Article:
Opinion | Candle lighting: Western hypocrisy diminishes participants
By Grenville Cross
On June 4, the United States Consulate General in Hong Kong, headed by Michael Hanscom Smith, displayed candles to recall the social disturbances in Beijing in 1989.
This was the second year running it had done this, with Smith having been egged on by his Secretary of State, Anthony Blinken. The previous day, Blinken had declared that the US would continue to speak out about China's "atrocities and human rights abuses".
Not to be outdone, the Office of the European Union in Hong Kong, headed by Thomas Gnocchi, also lit its candles. This was after the EU Spokeswoman on Foreign Affairs and Security Policy, Nabila Massarli, had sought to stir the pot by announcing that the bloc "always stands in solidarity with those who peacefully defend freedom and human rights".
Her message was not only retweeted by Gnocchi, but also by the Dutch, Finnish and French consuls, while the Australian, Canadian and British consuls all chimed in with background music of their own.
Although Beijing had indicated the sensitivity of the matter, Smith and Gnocchi, clearly on instructions, decided, ignoring diplomatic niceties, to irritate their hosts.
Once they knew the cameras were trained on their consulates, they sought, by selective posturing, to inflame tensions. If, however, they were really interested in commemorating past events, they had only to look into their own backyards, particularly that of the US.
On March 16, 1968, for example, the US Army slaughtered more than 500 Vietnamese women, children and elderly men, in what is now known as the "My Lai Massacre", and of which Blinken, Smith and Massarli have presumably heard. Although most of the victims were machine-gunned to death, others were bombed, with females being raped and mutilated before being killed.
According to Private First Class Michael Bernhardt, an eyewitness, he saw troops "gathering people in groups and shooting them", with men and women being killed indiscriminately. After a helicopter pilot, Hugh Thomson, intervened to stop the massacre, he was, as he later told "60 Minutes", ostracized by his fellows and even received death threats when he returned home.
Although My Lai has been described as "the most shocking episode of the Vietnam War", it attracted no candles on March 16 from Blinken. Smith or Gnocchi, let alone any words of remembrance from Massarli.
It also went unremarked by the Dutch, Finnish and French embassies in both the US and Vietnam, who were content for the massacre's 54th anniversary to be disregarded, presumably so as not to upset the US.
But, however much Blinken and Smith may want to forget their country's gristly past, this can be no excuse for the EU to play along, particularly as it professes so much concern for human rights.
Although the charitably-minded might argue, however implausibly, that Blinken and Smith had simply forgotten what happened in My Lai on March 16, this theory, unfortunately, cannot hold water.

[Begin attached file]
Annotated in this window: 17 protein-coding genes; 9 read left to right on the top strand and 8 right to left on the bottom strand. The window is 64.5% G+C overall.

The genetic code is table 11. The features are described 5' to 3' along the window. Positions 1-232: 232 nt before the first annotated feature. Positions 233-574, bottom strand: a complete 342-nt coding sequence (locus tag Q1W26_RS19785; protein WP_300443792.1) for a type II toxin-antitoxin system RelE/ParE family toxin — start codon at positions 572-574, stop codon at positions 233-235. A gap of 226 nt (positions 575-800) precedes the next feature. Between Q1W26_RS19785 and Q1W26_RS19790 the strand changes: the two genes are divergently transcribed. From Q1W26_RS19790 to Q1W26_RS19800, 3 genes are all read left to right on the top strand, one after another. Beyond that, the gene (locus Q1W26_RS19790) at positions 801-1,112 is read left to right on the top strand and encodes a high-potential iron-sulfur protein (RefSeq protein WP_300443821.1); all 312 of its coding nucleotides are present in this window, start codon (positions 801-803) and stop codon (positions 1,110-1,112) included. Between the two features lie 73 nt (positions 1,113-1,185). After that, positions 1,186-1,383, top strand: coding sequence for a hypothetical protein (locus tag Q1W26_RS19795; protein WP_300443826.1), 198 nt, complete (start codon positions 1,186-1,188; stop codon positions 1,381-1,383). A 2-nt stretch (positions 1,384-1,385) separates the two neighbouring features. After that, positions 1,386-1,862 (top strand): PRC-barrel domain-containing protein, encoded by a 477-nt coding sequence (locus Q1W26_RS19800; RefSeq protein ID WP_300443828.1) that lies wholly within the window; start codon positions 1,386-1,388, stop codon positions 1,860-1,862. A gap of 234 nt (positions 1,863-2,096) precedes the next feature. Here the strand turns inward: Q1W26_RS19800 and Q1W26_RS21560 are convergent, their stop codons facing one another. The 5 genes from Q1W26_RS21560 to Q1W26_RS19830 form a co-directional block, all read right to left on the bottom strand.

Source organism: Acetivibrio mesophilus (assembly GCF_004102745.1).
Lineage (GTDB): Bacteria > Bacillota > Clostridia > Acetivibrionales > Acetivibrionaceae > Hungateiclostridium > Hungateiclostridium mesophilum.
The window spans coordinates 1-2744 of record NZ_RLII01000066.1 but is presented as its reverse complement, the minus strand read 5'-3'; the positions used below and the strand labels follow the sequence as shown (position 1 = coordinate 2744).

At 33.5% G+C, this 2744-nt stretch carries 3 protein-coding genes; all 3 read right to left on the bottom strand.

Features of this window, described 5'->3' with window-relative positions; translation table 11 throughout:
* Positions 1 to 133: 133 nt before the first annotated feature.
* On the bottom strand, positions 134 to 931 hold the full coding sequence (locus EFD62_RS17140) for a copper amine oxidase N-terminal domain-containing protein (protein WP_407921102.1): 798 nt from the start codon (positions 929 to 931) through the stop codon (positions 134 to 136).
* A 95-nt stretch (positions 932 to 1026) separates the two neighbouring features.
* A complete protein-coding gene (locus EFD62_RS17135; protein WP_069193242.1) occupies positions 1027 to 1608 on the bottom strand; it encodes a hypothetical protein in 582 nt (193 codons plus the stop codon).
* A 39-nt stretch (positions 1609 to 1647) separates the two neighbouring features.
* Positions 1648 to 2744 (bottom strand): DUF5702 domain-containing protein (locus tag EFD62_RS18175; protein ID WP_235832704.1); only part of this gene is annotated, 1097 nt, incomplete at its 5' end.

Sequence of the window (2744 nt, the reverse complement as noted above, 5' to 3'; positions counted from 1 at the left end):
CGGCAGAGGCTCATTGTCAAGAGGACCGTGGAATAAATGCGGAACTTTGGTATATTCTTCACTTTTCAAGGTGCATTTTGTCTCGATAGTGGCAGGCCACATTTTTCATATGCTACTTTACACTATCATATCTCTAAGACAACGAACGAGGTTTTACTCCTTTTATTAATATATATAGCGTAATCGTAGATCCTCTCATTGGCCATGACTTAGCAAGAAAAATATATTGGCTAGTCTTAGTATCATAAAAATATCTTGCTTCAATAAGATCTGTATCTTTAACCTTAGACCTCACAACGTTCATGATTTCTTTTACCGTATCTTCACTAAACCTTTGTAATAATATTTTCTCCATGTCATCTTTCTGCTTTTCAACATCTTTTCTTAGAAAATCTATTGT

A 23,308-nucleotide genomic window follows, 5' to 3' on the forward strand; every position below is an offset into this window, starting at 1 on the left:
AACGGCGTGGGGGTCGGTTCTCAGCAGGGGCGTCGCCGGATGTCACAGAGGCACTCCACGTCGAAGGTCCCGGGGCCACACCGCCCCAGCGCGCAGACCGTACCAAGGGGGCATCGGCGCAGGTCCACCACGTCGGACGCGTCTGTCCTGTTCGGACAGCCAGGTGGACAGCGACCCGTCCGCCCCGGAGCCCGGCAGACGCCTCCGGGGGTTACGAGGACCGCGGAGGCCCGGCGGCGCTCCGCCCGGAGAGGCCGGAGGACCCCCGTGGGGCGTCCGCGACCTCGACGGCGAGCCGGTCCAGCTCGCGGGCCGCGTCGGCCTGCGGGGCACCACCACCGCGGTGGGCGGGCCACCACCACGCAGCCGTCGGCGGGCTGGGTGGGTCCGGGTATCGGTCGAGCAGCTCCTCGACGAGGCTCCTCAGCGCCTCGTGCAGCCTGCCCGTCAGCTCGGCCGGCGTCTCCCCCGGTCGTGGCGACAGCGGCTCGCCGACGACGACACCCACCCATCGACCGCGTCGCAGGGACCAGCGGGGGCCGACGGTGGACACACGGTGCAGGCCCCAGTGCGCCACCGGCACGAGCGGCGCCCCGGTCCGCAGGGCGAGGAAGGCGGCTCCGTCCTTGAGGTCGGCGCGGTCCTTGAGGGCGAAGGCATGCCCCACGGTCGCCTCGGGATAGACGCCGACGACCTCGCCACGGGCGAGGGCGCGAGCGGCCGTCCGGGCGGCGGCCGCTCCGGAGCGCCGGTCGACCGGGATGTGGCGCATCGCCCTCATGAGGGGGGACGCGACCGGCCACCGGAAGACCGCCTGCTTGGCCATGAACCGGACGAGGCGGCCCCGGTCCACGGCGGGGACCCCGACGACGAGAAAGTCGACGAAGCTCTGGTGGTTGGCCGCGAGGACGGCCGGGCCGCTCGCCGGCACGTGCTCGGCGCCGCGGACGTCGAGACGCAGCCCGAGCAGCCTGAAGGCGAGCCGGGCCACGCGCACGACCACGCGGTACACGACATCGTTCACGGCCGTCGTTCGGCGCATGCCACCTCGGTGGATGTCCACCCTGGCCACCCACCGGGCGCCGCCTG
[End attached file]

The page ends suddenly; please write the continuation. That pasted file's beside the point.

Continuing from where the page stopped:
Rather, they seem to be struck by selective amnesia whenever the anniversaries of events from their past of which they are not proud come around. By contrast, they have perfect recall when it comes to China, which will smack to many of their usual double-standards.
It may, however, not be too late for them to put matters right. On October 24, 2022, Blinken and Smith will have another opportunity to vindicate themselves, and they should get their candles ready.
This date will mark the 151st anniversary of the "Chinese massacre", which occurred in Los Angeles, California, USA, in 1871. Racist mobs attacked the city's Chinese immigrants, of whom there were only 172 at the time, killing 19, with the authorities standing by.
Massarli and Gnocchi will, hopefully, be reminding Blinken and Smith of this horrific event, as well as asking the EU's Los Angeles office to light 19 candles on October 24 to remember the 19 murdered Chinese, and then to circulate the images online.
If, however, Massarli and Gnocchi are afraid of tangling with the US, it will fall to Finland, France and the Netherlands, along with Australia, Britain and Canada, to refresh Blinken's memory of horrors past.
Unless, of course, they are party to US hypocrisy, they can, for example, remind him of July 26, 1950, the day 400 South Korean civilians were killed by US forces from the 7th Cavalry Regiment in the so-called "No Gun Ri massacre".
After the US high command had delivered a "stop refugee order", many refugees were shot while on or under a stone bridge that ran through the town, while others, according to the BBC, were bombed and machine gunned by US planes.
As one eyewitness, Joe Jackman, later recalled, "there was a lieutenant screaming like a madman, fire on everything, kill 'em all", after which the soldiers "shot 'em all". Even if all those countries are unwilling to remind Blinken of this, they can at least ensure that candles are lit at their respective embassies in Washington DC and Seoul.
Nobody, however, should hold their breath. The chances of Blinken and Smith getting their candles out to memorialize their country's massacres at My Lai, Los Angeles and No Gun Ri are less than zero.
So also is the likelihood of Massarli and the EU member states recalling the Vietnamese, Chinese and Korean victims, for reasons that are not hard to fathom. Their only interest lies in trying to embarrass China, nothing more and nothing less, and they should now be left to wallow in their collective hypocrisy.
(Source: China Daily)
The author is a senior counsel and law professor, and was previously the director of public prosecutions of the Hong Kong Special Administrative Region.
The views do not necessarily reflect those of DotDotNews.